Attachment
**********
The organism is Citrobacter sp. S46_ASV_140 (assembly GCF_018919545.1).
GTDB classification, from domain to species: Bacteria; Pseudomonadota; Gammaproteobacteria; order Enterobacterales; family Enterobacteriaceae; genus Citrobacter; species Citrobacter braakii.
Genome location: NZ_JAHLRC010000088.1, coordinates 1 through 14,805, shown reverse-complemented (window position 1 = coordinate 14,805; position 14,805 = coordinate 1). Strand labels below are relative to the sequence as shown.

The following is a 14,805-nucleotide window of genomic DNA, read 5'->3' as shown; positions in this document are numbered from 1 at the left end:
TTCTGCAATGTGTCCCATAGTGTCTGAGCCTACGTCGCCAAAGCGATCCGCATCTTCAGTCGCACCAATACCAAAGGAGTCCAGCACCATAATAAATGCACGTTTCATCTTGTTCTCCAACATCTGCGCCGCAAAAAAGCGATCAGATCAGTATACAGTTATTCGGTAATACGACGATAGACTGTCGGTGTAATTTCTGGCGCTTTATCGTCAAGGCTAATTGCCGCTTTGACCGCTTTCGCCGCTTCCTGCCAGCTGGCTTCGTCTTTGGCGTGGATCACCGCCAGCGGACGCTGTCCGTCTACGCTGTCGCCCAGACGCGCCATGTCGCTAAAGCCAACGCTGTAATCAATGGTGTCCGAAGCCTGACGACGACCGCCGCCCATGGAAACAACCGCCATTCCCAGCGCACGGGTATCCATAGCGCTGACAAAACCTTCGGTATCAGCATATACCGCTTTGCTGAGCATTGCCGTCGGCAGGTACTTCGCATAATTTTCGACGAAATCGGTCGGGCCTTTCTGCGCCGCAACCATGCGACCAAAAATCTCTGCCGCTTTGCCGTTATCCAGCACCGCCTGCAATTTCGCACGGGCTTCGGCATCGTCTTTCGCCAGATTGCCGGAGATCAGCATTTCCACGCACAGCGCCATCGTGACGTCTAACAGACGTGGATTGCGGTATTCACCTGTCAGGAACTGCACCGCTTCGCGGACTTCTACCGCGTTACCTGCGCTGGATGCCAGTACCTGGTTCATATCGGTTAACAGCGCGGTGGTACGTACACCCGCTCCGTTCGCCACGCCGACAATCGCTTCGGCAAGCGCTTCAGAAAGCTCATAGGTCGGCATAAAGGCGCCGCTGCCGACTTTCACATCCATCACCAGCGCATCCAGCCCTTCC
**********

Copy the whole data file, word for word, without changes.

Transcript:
The organism is Citrobacter sp. S46_ASV_140 (assembly GCF_018919545.1).
GTDB classification, from domain to species: Bacteria; Pseudomonadota; Gammaproteobacteria; order Enterobacterales; family Enterobacteriaceae; genus Citrobacter; species Citrobacter braakii.
Genome location: NZ_JAHLRC010000088.1, coordinates 1 through 14,805, shown reverse-complemented (window position 1 = coordinate 14,805; position 14,805 = coordinate 1). Strand labels below are relative to the sequence as shown.

The following is a 14,805-nucleotide window of genomic DNA, read 5'->3' as shown; positions in this document are numbered from 1 at the left end:
TTCTGCAATGTGTCCCATAGTGTCTGAGCCTACGTCGCCAAAGCGATCCGCATCTTCAGTCGCACCAATACCAAAGGAGTCCAGCACCATAATAAATGCACGTTTCATCTTGTTCTCCAACATCTGCGCCGCAAAAAAGCGATCAGATCAGTATACAGTTATTCGGTAATACGACGATAGACTGTCGGTGTAATTTCTGGCGCTTTATCGTCAAGGCTAATTGCCGCTTTGACCGCTTTCGCCGCTTCCTGCCAGCTGGCTTCGTCTTTGGCGTGGATCACCGCCAGCGGACGCTGTCCGTCTACGCTGTCGCCCAGACGCGCCATGTCGCTAAAGCCAACGCTGTAATCAATGGTGTCCGAAGCCTGACGACGACCGCCGCCCATGGAAACAACCGCCATTCCCAGCGCACGGGTATCCATAGCGCTGACAAAACCTTCGGTATCAGCATATACCGCTTTGCTGAGCATTGCCGTCGGCAGGTACTTCGCATAATTTTCGACGAAATCGGTCGGGCCTTTCTGCGCCGCAACCATGCGACCAAAAATCTCTGCCGCTTTGCCGTTATCCAGCACCGCCTGCAATTTCGCACGGGCTTCGGCATCGTCTTTCGCCAGATTGCCGGAGATCAGCATTTCCACGCACAGCGCCATCGTGACGTCTAACAGACGTGGATTGCGGTATTCACCTGTCAGGAACTGCACCGCTTCGCGGACTTCTACCGCGTTACCTGCGCTGGATGCCAGTACCTGGTTCATATCGGTTAACAGCGCGGTGGTACGTACACCCGCTCCGTTCGCCACGCCGACAATCGCTTCGGCAAGCGCTTCAGAAAGCTCATAGGTCGGCATAAAGGCGCCGCTGCCGACTTTCACATCCATCACCAGCGCATCCAGCCCTTCC